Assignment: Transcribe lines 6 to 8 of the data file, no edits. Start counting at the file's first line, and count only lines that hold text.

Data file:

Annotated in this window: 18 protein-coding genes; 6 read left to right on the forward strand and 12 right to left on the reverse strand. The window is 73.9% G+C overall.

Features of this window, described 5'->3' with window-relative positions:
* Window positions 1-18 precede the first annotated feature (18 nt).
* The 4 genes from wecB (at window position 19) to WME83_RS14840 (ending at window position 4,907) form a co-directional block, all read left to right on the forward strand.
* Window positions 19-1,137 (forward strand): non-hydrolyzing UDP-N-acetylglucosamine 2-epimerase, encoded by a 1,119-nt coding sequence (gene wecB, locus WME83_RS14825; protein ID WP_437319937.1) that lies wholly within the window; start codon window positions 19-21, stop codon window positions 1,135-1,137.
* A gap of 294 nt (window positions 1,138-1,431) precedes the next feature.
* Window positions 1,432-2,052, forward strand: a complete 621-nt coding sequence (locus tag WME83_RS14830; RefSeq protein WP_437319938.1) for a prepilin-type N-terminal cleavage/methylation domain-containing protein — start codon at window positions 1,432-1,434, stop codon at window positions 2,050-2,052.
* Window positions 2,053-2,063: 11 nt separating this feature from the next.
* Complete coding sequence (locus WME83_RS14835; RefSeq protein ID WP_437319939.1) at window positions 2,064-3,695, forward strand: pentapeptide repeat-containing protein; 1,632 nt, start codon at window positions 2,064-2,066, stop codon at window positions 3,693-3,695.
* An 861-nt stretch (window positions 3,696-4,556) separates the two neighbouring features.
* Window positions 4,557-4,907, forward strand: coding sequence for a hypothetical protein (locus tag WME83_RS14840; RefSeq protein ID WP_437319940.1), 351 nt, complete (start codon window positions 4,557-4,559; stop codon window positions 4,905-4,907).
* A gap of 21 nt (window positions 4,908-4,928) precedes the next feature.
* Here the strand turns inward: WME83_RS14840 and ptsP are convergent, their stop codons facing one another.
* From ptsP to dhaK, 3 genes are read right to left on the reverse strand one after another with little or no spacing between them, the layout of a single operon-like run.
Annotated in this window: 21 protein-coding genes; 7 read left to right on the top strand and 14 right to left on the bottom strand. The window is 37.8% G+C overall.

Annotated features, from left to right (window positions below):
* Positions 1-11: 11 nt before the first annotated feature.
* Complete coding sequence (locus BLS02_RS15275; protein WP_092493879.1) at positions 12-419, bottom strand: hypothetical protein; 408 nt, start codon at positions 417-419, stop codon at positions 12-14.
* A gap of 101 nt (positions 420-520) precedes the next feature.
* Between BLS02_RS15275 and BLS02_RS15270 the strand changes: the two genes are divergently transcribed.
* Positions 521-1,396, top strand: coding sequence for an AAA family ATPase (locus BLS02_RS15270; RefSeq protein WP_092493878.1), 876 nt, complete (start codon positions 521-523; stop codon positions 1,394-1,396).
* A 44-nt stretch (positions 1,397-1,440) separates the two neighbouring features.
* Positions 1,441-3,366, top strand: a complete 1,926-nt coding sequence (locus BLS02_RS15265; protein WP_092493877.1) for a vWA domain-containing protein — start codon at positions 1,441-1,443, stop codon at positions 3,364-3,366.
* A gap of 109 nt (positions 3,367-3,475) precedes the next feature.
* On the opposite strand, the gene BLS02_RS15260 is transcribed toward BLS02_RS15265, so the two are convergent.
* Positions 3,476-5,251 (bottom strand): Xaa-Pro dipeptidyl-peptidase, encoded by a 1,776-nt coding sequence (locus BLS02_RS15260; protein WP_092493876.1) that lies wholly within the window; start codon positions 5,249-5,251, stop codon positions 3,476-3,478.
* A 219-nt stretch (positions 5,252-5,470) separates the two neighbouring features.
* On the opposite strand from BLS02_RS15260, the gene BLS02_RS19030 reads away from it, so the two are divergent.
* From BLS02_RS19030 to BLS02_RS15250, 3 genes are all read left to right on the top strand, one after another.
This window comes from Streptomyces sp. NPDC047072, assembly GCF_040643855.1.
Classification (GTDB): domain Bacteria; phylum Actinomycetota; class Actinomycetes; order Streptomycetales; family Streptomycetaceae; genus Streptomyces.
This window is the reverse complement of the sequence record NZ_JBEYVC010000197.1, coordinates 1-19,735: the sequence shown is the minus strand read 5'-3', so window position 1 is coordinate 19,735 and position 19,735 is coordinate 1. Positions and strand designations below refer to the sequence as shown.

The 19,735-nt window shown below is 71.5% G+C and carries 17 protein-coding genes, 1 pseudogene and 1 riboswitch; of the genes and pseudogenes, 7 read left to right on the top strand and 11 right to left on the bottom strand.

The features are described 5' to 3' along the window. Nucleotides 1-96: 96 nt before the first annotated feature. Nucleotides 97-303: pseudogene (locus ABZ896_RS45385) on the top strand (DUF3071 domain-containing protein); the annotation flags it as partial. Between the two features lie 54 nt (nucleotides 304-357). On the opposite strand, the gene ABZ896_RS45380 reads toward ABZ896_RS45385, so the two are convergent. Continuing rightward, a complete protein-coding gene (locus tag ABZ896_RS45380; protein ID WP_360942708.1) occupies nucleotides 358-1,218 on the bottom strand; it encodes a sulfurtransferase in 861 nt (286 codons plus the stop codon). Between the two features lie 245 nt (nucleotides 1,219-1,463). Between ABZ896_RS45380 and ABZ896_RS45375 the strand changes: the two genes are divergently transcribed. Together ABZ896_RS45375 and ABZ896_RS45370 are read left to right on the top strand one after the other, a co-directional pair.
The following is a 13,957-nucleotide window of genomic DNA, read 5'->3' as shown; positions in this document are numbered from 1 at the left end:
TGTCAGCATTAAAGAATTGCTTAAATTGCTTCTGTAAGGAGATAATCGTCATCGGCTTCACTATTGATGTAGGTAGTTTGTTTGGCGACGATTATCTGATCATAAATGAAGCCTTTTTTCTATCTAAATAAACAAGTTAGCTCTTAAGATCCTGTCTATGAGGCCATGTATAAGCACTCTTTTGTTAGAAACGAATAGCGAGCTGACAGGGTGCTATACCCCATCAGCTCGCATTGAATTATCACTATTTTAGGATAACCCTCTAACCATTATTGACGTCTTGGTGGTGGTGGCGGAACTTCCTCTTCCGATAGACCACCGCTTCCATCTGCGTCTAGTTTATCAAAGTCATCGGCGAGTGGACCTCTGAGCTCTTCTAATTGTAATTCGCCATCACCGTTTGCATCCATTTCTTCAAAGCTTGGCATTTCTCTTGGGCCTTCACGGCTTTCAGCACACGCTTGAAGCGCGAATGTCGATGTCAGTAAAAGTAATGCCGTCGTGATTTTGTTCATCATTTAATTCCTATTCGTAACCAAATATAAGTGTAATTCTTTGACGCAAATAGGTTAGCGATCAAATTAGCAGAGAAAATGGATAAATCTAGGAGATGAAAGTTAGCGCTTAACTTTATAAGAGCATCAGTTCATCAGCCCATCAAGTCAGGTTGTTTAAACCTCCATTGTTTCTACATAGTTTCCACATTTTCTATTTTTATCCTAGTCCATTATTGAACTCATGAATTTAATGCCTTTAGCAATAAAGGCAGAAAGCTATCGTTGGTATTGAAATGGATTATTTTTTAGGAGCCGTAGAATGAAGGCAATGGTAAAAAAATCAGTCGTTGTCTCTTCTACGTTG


* A gap of 294 nt (window positions 1,138-1,431) precedes the next feature.
* Window positions 1,432-2,052, forward strand: a complete 621-nt coding sequence (locus tag WME83_RS14830; RefSeq protein WP_437319938.1) for a prepilin-type N-terminal cleavage/methylation domain-containing protein — start codon at window positions 1,432-1,434, stop codon at window positions 2,050-2,052.
* Window positions 2,053-2,063: 11 nt separating this feature from the next.